If there’s one thing the movies need now more than ever, it’s god damn vikings. Fewer cultures were as bad ass as those guys. First, it was pirates. Now, I really feel like vikings are poised to break through and become the next cinematic goldmine. Hopefully, Tony Stone’s Severed Ways will be instrumental in cracking the ice.
I’m actually at somewhat of a loss to describe in words what I have seen here. On the surface, it’s a pretty interesting twist on this decade’s answer to Dogme 95. I speak of Mumblecore. But Stone’s film breaks with that filmmaking philosophy in nearly every way. Where the Mumblecore movement has this nauseating downtown hipster vibe that stinks up the jernt, Severed Ways winds up playing out more like a cinematic interpretation of a prison-era Burzum album. Everything about it speaks to the same themes expressed by black metal bands like Graveland and Enslaved. It’s a film with all of the scuzzy low-fi energy of something released by Death Like Silence in the early 90’s yet with less than five minutes of dialog manages to express more than most art films could ever possibly hope to.
In 1007, a Viking expedition launched from Greenland lands on the North East coast of The United States. The Vikings immediately meet with the local Abenaki Indians and begin a trade. But when one of the Indians, called Skraeling by the Norse, steals an axe, the Vikings kill him and a vicious battle erupts, ending with the tribes forcing the Vikings back out to sea, leaving behind two scouts in the forest. The scouts discover the aftermath and, left with no choice but to survive on their own, head north in hopes of finding the Vikings where they first settled in what is now Canada. Along the way, they’ll encounter Celtic monks living in the forest and more Indians.
I wasn’t exactly sure what I was getting into with Severed Ways. It seems, by looking at the package art, that it could be a document about Vikings finding America hundreds of years before but not so. Though, based on historical evidence of Viking settlement, this movie is entirely fictional.
Severed Ways: The Norse Discovery of America is a deceptively simple movie. At first glance, it’s a very slow moving survival story about two Vikings struggling against the staggering odds set against them, but it is oh-so much more than that. On another level, it’s an exploration of isolation; a sort of cross between The Blair Witch Project, sans any bitching about the map, and the Tom Hanks movie, Castaway, sans volley ball. At other times it examines the clash of philosophies as old Norse culture collides with the Christian invaders of their region and the native people of the New England region prior to it actually being New England. Still, on another level, it’s a portrait of two friends surviving against incredible odds while as lost as they can possibly be. Dynamic doesn’t even begin to cover this movie.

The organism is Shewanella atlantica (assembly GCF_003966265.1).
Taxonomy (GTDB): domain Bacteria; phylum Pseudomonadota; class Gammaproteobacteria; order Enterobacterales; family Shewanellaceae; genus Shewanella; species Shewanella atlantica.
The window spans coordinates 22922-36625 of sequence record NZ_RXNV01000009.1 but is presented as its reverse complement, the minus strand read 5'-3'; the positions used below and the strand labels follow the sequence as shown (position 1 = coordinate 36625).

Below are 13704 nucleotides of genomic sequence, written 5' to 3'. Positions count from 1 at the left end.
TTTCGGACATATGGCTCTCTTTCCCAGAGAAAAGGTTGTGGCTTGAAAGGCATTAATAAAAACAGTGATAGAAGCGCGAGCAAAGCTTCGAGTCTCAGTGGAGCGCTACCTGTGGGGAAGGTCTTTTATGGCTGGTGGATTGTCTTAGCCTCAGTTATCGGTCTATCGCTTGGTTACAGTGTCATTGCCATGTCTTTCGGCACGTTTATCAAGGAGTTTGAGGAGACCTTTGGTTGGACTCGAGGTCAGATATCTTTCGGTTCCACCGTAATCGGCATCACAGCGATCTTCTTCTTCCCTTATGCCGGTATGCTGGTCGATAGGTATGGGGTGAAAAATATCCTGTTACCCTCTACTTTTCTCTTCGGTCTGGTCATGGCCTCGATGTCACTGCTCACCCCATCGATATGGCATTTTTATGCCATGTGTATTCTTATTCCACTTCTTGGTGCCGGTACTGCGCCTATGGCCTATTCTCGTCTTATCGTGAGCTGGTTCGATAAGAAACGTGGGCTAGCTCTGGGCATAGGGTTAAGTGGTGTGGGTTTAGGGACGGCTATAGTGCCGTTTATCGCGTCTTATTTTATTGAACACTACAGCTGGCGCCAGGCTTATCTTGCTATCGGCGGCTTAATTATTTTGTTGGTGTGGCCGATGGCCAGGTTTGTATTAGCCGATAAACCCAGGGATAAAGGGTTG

Stone’s film is also one of the most beautifully shot pictures I’ve seen in recent memory. Substantially hindered by budget, Severed Ways frames just about every single shot with as much of the North East’s natural beauty as possible. Severed Ways is also shot entirely with natural light, which often gives it a distinctly video look at times, while flooding the screen with bursts of light at others. Since the entire movie is practically afloat on its own atmosphere, this becomes vital to the process when, say, a pair of Vikings celebrate their conquest of Christian monks by burning their forest chapel. Long haired silhouettes march triumphantly around the blaze while black metal plays as background music. Scenes like this add context to a movie whose promotion often paints the movie’s title in the same style as a Darkthrone logo. Stone has said in interviews that black metal was what he and his small crew were listening to during the production of the movie and it shows, as the beginning of chapter 2 puts one of the pair on a tree stump, sword in hand, while furiously banging his head. A sure anachronism.
The hardest thing about Severed Ways to get past is often its wandering, quiet nature. Much of its 107 minute running time is dedicated to handheld shots of Vikings walking through the forest with not much else happening. For a movie about people from a culture with such a distinctly violent heritage, it keeps its mouth shut, punctuating long passages of reflection with very loud bouts of violence. An adventure epic this is not. Much of the marketing for Severed Ways would like you to think that you’re going to get a bloody adventure romp but as I say above, it’s much more like Stone is interpreting a Burzum or Xasthur album than he is trying to thrill you. This is not about violence or action. It’s about the transformative power of being so far from home, a perspective gained from Stone’s experiences living off the grid in the Vermont wilderness during his childhood for months at a time.
There’s a remarkable amount of authenticity to Severed Ways. Watch the little things. Every shot is deliberate. From the way they pack their equipment in pelts on their backs to the way they prepare the fish they’ve caught to building shelter and even chopping wood. Severed Ways is historical fact filtered through the eye of Frank Frazetta and then passed through the lens of Werner Herzog. It’s a remarkable film that is not for everyone. Stone’s film represents a new wave of indie that drives productions costs down while celebrating creativity and ideas. It is the absolute antithesis of contemporary indie, which many filmmakers use as a gateway to Hollywood rather than a means of maintaining total control. In a time where style over substance is gaining more momentum than ever, it’s nice to find a film that holds art and storytelling above everything else.